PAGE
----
I got this game after reading several reviews about it. It appealed to me at first because of how random the game really is. Using jetpacks and elephants to escape from rats and other various objects. The gameplay in the "story mode" of the game is good to begin with as the randomness of it makes you want to carry on through the levels to unlock more levels. But it quickly becomes repetitive and when you can no longer escape with a jetpack and your imagination hits a wall you lose interest in the game. The game has more than one level because as you complete the level once it challenges you to complete it a further 3 times using different objects. But when you hit the wall, its not fun. If you have a really wild imagination and the time to experiment using random objects to get out of really random situations then the game is for you. I really enjoyed the game to begin with but it slowly became tiring and pointless. Maybe a younger audience would have been amused for longer but not myself.
Scribblenauts is one of my favourite games at the minute on my DSI. What is it you may ask? Well I shall tell you, basically this game will throw different scenarios at you, all which are quite challenging however doable if you put a little thought into it. The goal of each scenario is to get the gold star. So for example there is a star at the bottom on the sea, you would initially think okay jump into the sea and get it however there is a slight catch, they have put in a shark guarding the star, so it is up to you to write objects to help you get to the star, you can write almost anything, however within reason. The game itself is for 7 year olds and up so there will be a limit to certain things you try to write. When you get the star, you receive ollars. You can get more ollars if you basically use less objects as you can, try to finish it as quick as you can and finally your creativity in what objects you pick to help you get to the star. There are 10 levels which makes the game quite addictive, I have to say I never thought it would be as challenging as what it gets, as each level goes up. Very fun and addictive game, also very original I haven't seen anything else out there like that at the minute. Definately worth looking into if you are a fan of the DS.
Scribblenauts is a game where you simply have to praise it's fundamental ideas, the way it tries to implement them and the fun factor. However, some of the implementation can become so frustrating you just turn the game off, which, quite obviously, is a big flaw. The whole game is touch screen controlled, and genuinely, the ideas and gameplay work 99 times out of 100, but the one time it doesn't you just wonder what is the point of putting this brilliant idea into such a half baked situation, My biggest annoyance is when you try and jump but you end up in one of the itens youve conjured up. You begin the game and are taken through a host of tutorials, which while fun, do drag. The basic premise of the game is that your character has a notebook with which, when you write something in it, the item magically appears, and you must solve the level using this notebook. You get points rewarded to you for time and creativity. So for instance, if you need to kill a evil man for instance, you could type gun, and shoot him. This would gain you few points for your creativity. Bow and arrow would gain you more. A crocodile would do the same job, but gain you many more points for ingenuity. The game has an absolutely huge dictionary, so on the freeplay page I have often watched God, The Devil and a dragon have epic fights. That is the fun factor I was telling you about, and yes, while it can be hindered at times, the game ultimately shines through.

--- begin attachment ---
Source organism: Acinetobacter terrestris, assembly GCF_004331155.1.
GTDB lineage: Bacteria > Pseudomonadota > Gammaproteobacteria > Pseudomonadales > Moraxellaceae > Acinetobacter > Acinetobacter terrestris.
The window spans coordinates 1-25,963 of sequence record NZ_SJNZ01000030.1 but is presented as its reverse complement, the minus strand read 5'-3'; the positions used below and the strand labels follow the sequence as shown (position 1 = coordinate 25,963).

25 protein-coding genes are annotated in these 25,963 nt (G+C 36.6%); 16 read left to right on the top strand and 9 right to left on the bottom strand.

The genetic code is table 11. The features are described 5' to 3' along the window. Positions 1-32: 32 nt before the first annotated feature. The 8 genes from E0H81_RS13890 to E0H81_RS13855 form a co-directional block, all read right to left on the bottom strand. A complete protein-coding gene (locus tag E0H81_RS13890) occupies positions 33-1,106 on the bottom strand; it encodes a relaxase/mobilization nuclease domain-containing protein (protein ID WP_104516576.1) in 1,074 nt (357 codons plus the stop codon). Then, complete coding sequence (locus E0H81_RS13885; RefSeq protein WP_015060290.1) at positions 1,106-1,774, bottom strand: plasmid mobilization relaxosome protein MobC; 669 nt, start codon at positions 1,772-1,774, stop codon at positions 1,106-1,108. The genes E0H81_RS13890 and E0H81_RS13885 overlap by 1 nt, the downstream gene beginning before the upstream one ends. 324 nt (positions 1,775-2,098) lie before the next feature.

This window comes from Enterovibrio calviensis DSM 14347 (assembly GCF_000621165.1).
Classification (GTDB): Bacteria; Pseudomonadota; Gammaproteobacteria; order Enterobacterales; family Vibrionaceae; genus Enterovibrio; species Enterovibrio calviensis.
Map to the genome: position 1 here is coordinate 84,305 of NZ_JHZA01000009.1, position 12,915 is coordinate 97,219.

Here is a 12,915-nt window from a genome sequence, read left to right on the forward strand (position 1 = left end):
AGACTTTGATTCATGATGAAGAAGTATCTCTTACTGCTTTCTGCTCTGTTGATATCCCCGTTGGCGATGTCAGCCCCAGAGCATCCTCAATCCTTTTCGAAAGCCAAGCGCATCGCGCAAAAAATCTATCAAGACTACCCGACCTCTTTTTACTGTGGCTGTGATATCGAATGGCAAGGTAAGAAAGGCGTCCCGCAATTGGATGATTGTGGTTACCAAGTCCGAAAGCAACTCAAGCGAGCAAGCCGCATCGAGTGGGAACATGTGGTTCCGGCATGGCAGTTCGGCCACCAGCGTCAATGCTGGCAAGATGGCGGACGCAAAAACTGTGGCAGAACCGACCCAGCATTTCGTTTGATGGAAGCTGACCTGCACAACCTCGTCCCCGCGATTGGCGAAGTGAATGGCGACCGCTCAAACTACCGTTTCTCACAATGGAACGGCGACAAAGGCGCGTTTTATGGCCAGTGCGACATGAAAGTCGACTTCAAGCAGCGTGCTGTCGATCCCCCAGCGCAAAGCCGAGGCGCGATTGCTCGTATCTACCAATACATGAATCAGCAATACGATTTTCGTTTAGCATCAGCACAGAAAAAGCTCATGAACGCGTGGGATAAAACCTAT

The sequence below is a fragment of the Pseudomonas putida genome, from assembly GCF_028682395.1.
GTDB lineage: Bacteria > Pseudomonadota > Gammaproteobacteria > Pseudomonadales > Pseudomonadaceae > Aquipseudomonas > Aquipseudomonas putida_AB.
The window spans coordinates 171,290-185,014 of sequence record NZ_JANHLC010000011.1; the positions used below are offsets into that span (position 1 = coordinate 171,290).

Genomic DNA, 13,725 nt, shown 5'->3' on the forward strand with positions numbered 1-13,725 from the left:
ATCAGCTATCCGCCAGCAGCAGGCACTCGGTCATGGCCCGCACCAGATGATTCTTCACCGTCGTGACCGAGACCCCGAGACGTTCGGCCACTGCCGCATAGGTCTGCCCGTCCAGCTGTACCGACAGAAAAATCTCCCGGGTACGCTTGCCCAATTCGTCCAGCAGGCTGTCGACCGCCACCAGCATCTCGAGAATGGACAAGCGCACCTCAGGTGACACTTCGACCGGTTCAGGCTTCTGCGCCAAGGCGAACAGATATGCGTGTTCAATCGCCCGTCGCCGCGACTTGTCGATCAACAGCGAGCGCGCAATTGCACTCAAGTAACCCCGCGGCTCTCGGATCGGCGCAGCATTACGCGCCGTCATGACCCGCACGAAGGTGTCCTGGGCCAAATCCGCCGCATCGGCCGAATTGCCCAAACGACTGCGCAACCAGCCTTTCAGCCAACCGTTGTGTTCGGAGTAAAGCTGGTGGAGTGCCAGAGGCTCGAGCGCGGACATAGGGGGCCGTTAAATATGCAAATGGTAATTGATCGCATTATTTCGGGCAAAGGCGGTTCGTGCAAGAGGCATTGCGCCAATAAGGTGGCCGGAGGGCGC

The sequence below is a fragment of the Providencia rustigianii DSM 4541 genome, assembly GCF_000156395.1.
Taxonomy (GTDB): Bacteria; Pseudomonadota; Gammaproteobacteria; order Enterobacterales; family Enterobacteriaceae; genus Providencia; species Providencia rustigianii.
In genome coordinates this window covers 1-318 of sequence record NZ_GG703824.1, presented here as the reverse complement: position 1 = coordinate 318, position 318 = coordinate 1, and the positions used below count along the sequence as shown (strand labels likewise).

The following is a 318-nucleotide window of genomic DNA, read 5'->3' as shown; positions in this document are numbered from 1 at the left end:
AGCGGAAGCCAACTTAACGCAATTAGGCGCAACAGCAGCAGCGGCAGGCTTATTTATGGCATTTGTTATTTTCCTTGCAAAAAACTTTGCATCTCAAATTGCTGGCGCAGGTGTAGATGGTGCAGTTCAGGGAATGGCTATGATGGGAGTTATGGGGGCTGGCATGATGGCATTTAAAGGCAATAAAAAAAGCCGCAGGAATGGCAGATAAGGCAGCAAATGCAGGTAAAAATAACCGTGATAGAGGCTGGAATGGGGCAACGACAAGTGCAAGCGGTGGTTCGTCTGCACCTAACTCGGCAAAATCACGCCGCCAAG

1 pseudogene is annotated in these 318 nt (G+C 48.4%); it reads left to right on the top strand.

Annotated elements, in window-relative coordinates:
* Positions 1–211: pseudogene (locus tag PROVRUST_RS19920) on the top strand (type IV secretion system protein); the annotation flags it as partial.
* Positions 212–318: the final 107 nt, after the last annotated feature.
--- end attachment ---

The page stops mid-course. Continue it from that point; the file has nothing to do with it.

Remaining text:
Scribblenauts is a difficult game to review. When you first get the game and start through the first quests, it is an incredible experience. I cannot recall the last time I played a game that presented this much freedom to the player. There isn't a plot anywhere in sight, but at first that won't bother you because you'll be too busy trying the most random combination you can. Basically, the game throws you into a situation where you need to use the in game keyboard to type in a word, which is then created in game. For instance, one mission requires you to recover a dinosaur egg for a caveman, the only issue being the dinosaur guarding it. The puzzles start off relatively simple, but eventually get quite difficult. That having been said, it won't be long until you get over your initial reaction and realise that it can be beaten easily by using the same combination for just about the entire game. At first you'll probably get a kick out of being able to make longcat fight Cthulhu, but it gets old quickly, and once you get over this system, it gets dull all of a sudden. Essentially, I would not recommend buying this game unless you have to. Check around your friends first and see if any of them will lend you a copy, because while it is great at first, it reaches a point where using wings and Cthulhu for every mission gets boring.